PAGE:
Analysis of a manganese-based crystal by scientists at the National Institute of Standards and Technology (NIST) and the Massachusetts Institute of Technology (MIT) has produced the first clear picture of its molecular structure. The findings could help explain the magnetic and electronic behavior of the whole family of crystals, many of which have potential for use in batteries.
The family of crystals it belongs to has no formal name, but it has three branches, each of which is built around manganese, cobalt or iron—transition metals that can have different magnetic and charge properties. But regardless of family branch, its members share a common characteristic: They all store chemical energy in the form of sodium, atoms of which can easily flow into and out of the layers of the crystal when electric current is applied, a talent potentially useful in rechargeable batteries.
Other members of this family can do a lot of things in addition to energy storage that interest manufacturers: Some are low-temperature superconductors, while others can convert heat into electricity. The trouble is that all of them are, on the molecular level, messy. Their structures are so convoluted that scientists can't easily figure out why they do what they do, making it hard for a manufacturer to improve their performance.
Fortunately, this particular manganese crystal is an exception. "It's the one stable compound we know of in the manganese branch that has a perfect crystal lattice structure," says Jeff Lynn of the NIST Center for Neutron Research (NCNR). "That perfection means we can isolate all its internal electronic and magnetic interactions and see them clearly. So now, we can start exploring how to make those sodium atoms more movable."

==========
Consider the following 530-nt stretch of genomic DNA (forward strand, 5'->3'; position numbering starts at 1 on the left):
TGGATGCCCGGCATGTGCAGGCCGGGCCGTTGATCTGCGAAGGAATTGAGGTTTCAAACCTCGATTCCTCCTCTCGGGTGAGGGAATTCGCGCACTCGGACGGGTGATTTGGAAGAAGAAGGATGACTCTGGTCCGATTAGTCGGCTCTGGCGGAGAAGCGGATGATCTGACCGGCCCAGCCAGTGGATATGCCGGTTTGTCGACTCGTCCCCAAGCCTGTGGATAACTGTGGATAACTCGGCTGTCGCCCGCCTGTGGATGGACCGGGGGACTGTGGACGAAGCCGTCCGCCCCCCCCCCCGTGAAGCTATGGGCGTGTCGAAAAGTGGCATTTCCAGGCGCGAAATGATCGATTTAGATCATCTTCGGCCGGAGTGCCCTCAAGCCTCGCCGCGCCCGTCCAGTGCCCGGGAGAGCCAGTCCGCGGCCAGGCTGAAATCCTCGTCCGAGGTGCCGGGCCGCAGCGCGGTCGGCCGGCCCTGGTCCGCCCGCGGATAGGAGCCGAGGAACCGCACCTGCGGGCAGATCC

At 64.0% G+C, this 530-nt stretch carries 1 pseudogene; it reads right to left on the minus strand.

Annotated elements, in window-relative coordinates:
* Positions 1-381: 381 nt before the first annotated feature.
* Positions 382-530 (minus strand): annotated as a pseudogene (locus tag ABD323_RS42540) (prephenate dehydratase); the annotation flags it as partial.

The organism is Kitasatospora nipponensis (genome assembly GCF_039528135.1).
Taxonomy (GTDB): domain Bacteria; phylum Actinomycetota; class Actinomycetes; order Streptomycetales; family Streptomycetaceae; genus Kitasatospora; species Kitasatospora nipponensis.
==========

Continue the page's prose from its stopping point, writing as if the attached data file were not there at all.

Team members from MIT made the material and performed analysis using state-of-the-art lab techniques such as electron microscopy, but they needed help from the NCNR's neutron beams to tease out the interactions between its individual atoms. The effort showed that the crystal was unusual for reasons beyond its structural perfection. Its layers absorb sodium in a fashion rarely seen in nature: In each layer, one "stripe" of atoms fills up completely with sodium, then the next three stripes fill up only halfway before another full stripe appears. Lynn says the pattern is caused by different charges and magnetic moments that manganese atoms possess in different parts of the crystal, a feature revealed by analysis of the NCNR data.
"This particular crystal is probably not the one you'd use in a battery or some other application, it just permits us to understand what's happening with its internal structure and magnetism for the first time," Lynn says. "Now we have a basis for tailoring the properties of these materials by changing up the transition metals and changing the sodium content. We no longer have to hunt around in the dark and hope."
*X. Li, X. Ma, D. Su, L. Liu, R. Chisnell, S.P. Ong, H. Chen, A. Toumar, J-C. Idrobo, Y. Lei, J. Bai, F. Wang, J.W. Lynn, Y.S. Lee and G. Ceder. Direct Visualization of the Jahn-Teller Effect Coupled to Na Ordering in Na5/8MnO2. Nature Materials, DOI:10.1038/nmat3964, May 18, 2014.
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